The marriage between Exelon and PSEG would create the largest electric utility in the United States. The policy implications could loom even larger, however. Standing at risk is nothing less than...
One RTO, Two Systems
By trying to placate regulated states—letting utilities “opt out” from its capacity market—PJM finds its RPM idea under fire.
projects go wanting, but only pays them cost-plus rates, funded through a region-wide cost allocation, according to a recent FERC order. (See, Docket No. ER06-456, May 26, 2006, 115 FERC ¶61,261, and FERC Docket No. ER06-880, filed June 19, 2006, with PJM proposing to amend the cost-allocation formula.)
More recently, PJM announced $1.3 billion in grid upgrades mandated through its first 15-year RTEP plan, approved June 23, 2006. (For a more complete rundown of issues and problems, please refer to last year’s “Commission Watch” column on the RPM model, “ PJM’s New Game ,” Public Utilities Fortnightly, December 2005.)
Lately, however, with Exelon’s Moler leading the charge, the focus has switched to the opt-out clause, which establishes a “Fixed Resource Requirement” for utilities choosing not to bid in the RPM market.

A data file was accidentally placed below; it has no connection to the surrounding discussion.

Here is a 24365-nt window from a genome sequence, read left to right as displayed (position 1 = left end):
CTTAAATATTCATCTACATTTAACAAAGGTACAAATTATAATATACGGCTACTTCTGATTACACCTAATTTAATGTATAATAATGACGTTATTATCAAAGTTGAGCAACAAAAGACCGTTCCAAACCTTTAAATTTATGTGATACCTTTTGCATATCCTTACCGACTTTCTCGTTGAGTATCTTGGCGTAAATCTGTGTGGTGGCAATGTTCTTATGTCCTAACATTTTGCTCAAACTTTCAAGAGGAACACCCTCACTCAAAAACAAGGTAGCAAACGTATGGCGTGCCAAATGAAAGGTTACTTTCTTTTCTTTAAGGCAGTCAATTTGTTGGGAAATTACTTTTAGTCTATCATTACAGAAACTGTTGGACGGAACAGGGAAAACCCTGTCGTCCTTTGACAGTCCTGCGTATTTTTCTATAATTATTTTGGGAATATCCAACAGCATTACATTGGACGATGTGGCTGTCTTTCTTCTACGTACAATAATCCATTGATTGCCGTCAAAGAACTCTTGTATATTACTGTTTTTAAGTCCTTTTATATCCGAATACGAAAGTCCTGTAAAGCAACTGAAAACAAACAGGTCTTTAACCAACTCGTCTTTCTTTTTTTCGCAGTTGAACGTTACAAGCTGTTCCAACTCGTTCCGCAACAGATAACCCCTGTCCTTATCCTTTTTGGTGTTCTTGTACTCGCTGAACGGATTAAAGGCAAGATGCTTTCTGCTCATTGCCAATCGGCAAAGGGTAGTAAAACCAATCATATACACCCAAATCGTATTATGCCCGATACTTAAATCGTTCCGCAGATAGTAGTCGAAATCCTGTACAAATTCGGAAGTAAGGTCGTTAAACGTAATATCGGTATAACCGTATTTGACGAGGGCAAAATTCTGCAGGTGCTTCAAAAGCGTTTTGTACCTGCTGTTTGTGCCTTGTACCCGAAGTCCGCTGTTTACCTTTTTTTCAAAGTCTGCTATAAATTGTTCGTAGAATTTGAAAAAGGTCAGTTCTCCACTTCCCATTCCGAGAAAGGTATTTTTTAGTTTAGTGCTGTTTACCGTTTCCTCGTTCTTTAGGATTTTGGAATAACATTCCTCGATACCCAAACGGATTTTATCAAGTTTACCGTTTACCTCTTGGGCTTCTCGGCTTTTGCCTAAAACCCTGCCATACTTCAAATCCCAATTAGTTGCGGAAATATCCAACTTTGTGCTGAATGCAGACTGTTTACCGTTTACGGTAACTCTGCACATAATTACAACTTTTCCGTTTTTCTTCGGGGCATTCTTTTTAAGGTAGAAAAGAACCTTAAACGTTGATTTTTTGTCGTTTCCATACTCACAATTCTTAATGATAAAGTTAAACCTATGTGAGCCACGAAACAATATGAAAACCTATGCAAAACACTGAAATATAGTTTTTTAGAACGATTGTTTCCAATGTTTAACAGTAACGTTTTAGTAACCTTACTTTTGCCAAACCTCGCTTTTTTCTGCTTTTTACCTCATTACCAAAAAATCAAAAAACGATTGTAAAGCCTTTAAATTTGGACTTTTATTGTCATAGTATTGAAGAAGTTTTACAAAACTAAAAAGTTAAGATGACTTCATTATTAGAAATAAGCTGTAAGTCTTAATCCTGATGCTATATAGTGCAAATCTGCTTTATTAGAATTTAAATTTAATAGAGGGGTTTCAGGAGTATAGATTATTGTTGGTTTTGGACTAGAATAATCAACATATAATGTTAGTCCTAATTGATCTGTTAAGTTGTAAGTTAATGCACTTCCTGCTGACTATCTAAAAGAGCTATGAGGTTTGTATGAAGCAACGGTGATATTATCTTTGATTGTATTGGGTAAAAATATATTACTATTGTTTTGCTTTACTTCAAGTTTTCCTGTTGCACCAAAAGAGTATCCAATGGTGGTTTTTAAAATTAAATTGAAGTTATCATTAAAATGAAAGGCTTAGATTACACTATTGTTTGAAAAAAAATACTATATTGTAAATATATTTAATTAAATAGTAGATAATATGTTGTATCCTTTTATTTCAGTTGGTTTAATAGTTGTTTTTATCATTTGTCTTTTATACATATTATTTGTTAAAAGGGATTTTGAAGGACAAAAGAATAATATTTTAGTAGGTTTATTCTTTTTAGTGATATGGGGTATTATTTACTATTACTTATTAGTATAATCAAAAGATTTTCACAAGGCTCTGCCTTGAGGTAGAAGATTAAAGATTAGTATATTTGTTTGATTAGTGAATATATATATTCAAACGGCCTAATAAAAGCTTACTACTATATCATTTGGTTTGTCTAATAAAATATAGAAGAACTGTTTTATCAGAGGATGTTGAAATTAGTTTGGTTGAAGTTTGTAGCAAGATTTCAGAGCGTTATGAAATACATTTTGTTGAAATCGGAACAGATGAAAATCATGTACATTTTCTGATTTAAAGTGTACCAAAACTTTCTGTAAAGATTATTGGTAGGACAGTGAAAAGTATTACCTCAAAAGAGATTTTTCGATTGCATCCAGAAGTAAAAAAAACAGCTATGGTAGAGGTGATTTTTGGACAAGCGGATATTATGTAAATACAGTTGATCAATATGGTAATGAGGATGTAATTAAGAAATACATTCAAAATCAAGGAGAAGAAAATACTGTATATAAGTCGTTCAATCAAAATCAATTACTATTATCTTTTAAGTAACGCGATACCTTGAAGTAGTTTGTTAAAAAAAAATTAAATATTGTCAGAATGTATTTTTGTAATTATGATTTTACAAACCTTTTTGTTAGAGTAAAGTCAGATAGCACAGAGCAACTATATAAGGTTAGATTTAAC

Can PJM’s downward sloping RPM demand curve (known as the VRR, or Variable Resource Requirement) co-exist with the FRR, especially if opt-out utilities can jump in or out of the capacity market, electing to buy or sell at opportune times so as to arbitrage the RPM price against the going price for capacity in bilateral contracts? Moler, for one, believes the answer is “no.” (See Figure 2 for the evidence.)
Elsewhere, however, the opinion goes the other way, such as at American Electric Power (AEP), which has indicated it would likely favor the opt-out path.
AEP likens concerns of gaming and arbitrage by opt-out utilities to “childhood fears of monsters under the bed.”
In fact, at the technical conference held at FERC on June 8, AEP’s Craig Baker (senior vice president, regulatory services) told why regulated utilities won’t be able to cherry-pick the RPM market, selling surplus capacity into RPM when prices go high, or choosing to buy from it when prices fall:
“Regulated states,” as Baker explained, “do not allow you to build surplus generation to sell into the market. … If you do that, you are entering into the merchant world.
“I can give you a case in point where we had built generation, expected load to be there, and then didn’t get allowed in rate base.
“We are not going to build a 5,000-MW generator to meet a 2,000-MW load. It doesn’t happen.”